Dan, how do we take this amazing modular, agile scripting, and now scale it? What are we looking for? That seems like it's one of the hangups. Let's get it to work everywhere every time for every person. Your thoughts on that.
Dan Birzak:
In my opinion, that really just comes down to where you're saving these things. If it's saved locally on somebody's desktop, then they're working off local files and you have local variations. If you're able to centralize, and what we did was post and host all of our files in our cloud, everybody's running everything from the same source files.
Dan Birzak:
I'm running the same things, like Rob said, everybody's running the same. It doesn't matter. You can have access to those files. It doesn't matter whether you're in the states, if you're overseas. You're running the same files. So, making sure that everybody uses the same source, your updates become easy because you're pushing updates to one location. And it just makes it very easy to manage. You're managing one copy of something. You're not managing it across multiple studios.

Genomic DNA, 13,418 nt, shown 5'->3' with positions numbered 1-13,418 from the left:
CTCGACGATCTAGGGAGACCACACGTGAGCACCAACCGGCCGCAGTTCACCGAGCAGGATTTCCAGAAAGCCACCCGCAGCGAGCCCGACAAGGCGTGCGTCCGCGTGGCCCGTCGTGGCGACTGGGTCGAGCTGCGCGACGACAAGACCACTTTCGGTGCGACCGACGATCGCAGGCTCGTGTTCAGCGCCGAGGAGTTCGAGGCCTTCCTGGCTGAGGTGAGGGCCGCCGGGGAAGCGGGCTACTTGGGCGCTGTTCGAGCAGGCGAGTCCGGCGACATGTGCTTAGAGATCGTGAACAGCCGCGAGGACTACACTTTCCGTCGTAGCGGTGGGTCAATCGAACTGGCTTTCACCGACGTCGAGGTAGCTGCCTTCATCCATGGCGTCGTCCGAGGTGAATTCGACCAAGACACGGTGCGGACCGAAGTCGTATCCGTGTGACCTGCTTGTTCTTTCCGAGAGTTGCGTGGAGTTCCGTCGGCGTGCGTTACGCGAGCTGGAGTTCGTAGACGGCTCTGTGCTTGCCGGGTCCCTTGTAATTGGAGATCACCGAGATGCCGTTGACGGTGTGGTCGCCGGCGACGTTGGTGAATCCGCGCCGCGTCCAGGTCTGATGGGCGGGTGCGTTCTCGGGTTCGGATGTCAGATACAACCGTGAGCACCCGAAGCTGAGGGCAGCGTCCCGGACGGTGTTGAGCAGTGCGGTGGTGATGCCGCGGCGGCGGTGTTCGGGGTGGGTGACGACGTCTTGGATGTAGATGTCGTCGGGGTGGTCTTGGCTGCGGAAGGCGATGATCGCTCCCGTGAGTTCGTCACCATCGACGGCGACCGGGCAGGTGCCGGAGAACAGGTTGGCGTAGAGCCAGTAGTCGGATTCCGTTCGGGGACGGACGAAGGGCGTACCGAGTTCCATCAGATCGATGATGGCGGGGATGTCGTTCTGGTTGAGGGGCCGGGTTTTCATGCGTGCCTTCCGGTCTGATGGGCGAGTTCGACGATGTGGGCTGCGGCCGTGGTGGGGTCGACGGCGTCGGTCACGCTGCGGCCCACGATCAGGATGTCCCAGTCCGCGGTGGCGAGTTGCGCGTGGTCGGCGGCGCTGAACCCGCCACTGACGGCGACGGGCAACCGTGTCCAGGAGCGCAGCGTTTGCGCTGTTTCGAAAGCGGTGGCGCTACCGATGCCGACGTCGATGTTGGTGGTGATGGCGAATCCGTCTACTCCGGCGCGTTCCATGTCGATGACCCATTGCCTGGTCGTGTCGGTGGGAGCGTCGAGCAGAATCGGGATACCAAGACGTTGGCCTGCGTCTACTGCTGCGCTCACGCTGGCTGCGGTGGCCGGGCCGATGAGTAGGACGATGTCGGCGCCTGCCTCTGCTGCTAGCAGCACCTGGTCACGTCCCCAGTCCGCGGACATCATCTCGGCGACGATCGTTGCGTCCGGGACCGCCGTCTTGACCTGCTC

Daniel Jester:
For a studio that maybe is unfamiliar, this sounds like it's something that like, "Oh, I'm going to have to get IT involved in this, and it's going to be a whole thing, and there's going to be all these problems." Any studio really can do this. Your Photoshop and Capture One pulls information, pulls templates all the time from a centralized location. It's a matter of learning where those locations are and saving the configuration in a place where everybody can get to it.
Dan Birzak:
Exactly.
Marc Berenson:
And the thing is going back to what Rob was saying for agile, is Rob came up with a simple premise that when you're going to make an update to one of the presets, you name it the same thing, you put it into the folder where they all live. It replaces it, so your structure has stayed the same within the script, so he's not required. You're just replacing what was there. Instead of calling it 5 and then calling it 5A, you just call it 5 again, put it in, and then you just alert everyone, "Hi, we made updates." Next time you log on, it's automatically going to be uploaded to the community working on it.